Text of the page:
September 3, 1998
Flushing Meadows, New York
Q. Your serve came off a lot better tonight than it was in the past. Are you happy with it?
PATRICK RAFTER: Still not completely happy with it just yet.
Q. What aspects?
PATRICK RAFTER: I think my percentage is down a little bit tonight. I picked up though midway beginning of the third set, so I am pretty happy with that. Hopefully I am going to do a little bit of work on it tomorrow.
Q. On the stadium court it is very fast. Is there enough grid on there to give you the kick you want on your second serve?
PATRICK RAFTER: I don't think these courts are really taking it quite as much as the previous ones that I have played just recently. Maybe not. But it is still in my favor, I think, more so being quicker than slower against a lot of other guys. I mean, if you play someone like a Sampras it probably wouldn't be in my favor quite as much.
Q. Ball is kicking enough for you on the second serve?
PATRICK RAFTER: So far.
Q. You did engage in kind of a few baseline rallies which was surprising.
PATRICK RAFTER: Started off I started off getting into a few rallies. I wasn't really competing too well at those. So I decide to come to the net a little bit. On some big points I decided not rush it and just make him play a couple extra balls. He started missing few more than what he probably used to. Tony Roche said you don't need to come to the net. You can rally with these guys and just don't be too impatient. So I took that on to the court as well. I don't need to get to the net.
Q. Is that something you were doing the other day a little bit too much perhaps?
PATRICK RAFTER: Maybe a little bit. I probably could have been a little bit more patient at the beginning, got into the match a little better.
Q. After a very emotional match on Monday night, it would be very easy to come back and be down just a little bit. Maybe the day in between helped a little bit.
PATRICK RAFTER: No, exactly right. It was tough. Today I found it tough to get up. So it was very important to get off to a good start, because if I got down, I think I would have been very hard on myself. You are right, you feel like you have accomplished so much just after that first match, such a big effort, then you come out, you feel a little bit mentally drained. But it was a good match to get through because Hernan can be very dangerous. He beat me last time on this sort of surface so as you are aware that it could go -- could be another very tough match. It went my way early, then I was able to keep the pressure on him because I didn't want to be out there too long.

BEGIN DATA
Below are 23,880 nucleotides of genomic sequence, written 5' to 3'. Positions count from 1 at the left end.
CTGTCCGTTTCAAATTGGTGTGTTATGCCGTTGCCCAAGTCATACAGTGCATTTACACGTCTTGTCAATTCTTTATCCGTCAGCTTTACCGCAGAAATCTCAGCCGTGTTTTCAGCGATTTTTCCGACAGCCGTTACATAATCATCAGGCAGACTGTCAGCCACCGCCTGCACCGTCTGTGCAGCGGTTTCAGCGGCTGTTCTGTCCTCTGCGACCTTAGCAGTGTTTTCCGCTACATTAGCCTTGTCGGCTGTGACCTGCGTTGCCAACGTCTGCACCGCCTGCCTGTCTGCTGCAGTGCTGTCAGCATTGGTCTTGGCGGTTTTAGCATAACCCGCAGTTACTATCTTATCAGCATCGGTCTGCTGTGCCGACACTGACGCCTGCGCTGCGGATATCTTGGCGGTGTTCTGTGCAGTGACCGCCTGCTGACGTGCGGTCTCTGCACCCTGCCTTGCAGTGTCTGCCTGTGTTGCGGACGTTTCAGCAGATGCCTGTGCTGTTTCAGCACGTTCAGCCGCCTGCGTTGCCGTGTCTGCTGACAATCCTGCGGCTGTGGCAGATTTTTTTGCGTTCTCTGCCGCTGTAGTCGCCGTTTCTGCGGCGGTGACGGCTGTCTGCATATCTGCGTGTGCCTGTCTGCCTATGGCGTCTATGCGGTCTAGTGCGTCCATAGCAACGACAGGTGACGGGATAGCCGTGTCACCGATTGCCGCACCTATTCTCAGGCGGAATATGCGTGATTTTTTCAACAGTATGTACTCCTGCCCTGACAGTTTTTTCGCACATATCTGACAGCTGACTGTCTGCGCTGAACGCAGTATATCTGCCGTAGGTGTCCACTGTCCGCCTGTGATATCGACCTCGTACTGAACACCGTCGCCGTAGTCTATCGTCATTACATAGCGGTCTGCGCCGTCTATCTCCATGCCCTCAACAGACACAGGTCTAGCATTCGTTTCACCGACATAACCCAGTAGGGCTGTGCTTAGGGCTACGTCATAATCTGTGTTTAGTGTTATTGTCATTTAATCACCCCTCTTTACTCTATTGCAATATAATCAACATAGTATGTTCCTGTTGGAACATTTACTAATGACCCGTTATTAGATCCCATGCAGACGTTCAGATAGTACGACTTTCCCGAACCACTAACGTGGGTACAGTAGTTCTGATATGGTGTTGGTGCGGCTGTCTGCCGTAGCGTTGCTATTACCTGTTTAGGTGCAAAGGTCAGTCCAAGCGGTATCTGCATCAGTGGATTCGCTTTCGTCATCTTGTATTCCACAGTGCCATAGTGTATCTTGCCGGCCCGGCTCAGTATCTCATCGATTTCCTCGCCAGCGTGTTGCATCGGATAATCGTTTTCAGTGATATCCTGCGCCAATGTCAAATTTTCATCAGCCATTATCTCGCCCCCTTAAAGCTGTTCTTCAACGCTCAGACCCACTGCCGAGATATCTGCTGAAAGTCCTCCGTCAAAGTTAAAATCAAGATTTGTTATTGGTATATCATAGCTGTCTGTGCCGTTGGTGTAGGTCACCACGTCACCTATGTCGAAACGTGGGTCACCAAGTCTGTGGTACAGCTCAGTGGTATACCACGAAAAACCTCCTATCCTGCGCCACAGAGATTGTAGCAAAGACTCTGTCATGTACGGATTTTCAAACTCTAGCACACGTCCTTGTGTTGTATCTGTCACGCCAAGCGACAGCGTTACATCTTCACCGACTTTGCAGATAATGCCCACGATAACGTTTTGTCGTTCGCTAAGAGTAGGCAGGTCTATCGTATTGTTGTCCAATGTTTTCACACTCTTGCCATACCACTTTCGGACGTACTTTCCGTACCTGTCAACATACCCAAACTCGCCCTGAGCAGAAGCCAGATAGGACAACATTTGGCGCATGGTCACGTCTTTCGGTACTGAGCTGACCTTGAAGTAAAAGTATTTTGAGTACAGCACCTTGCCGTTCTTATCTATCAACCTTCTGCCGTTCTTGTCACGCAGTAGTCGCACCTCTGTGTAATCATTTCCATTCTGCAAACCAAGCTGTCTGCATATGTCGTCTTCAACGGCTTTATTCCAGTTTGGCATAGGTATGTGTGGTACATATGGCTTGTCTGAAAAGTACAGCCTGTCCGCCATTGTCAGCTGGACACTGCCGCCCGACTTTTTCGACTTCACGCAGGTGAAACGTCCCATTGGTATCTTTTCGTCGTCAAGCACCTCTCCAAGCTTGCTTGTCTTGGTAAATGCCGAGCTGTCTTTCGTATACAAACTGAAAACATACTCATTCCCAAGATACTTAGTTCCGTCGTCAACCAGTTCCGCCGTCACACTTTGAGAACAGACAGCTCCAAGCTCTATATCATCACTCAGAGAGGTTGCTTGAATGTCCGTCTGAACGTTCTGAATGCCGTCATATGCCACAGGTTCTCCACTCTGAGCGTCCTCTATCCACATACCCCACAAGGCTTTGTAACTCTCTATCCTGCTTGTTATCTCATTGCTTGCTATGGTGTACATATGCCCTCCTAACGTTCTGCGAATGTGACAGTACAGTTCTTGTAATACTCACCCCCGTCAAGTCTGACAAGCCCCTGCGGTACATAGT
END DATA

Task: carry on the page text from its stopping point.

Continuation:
Q. Did you watch much of the Sampras/ Goldstein match?
PATRICK RAFTER: Just little bits and pieces.
Q. Did that affect you sort of mentally, get you more focused?
PATRICK RAFTER: I don't think so.
Q. I just thought that --
PATRICK RAFTER: No, I was taking photos of Andrew Florence (phonetic) bottling career days up around the locker room. I was entertaining myself with those things. I was pretty relaxed.
Q. You said you were probably too relaxed the other night. How are you getting yourself up to match mentality?
PATRICK RAFTER: Well, I don't know, sometimes you can put too much pressure on yourself and I mean, I am in that position where I probably could, being the defending champion, so I feel maybe that I have got to win. This way I am just trying to be very relaxed. Maybe I need to get a little bit more intense. But tonight I got off to a pretty good start. Had break chances early, didn't take them.
Q. Do you think the season is too long?
PATRICK RAFTER: The whole year?
Q. 10 and a half months, whatever it is.
PATRICK RAFTER: Well, the season can be as long as you want to make it.
Q. If you don't play the last couple of months, you wind up chasing people for points.
PATRICK RAFTER: Right. Yeah, it is true. I don't know what they can do. Maybe they are working on something. But because it is an international sport, every country wants to see tennis. It is not like baseball where you just play here in America.
Q. What is good for the players? Do you think that the more you play, the more injuries you pick up, the more burned out you get at the end of the year?
PATRICK RAFTER: Again, I mean, Pete has been able to be the No. 1 player in the world by playing 17 tournaments for the last five years. This year he is probably going to play 21 or something, playing a little bit more. If you are good enough, you can be there. But for someone -- yeah, it would probably be nice to be shorter, have a bit more of a break at the end of the year. But you don't need to play it, I don't think. I think Pete is just -- he is a good example to look at, but not every one can be as good as Pete.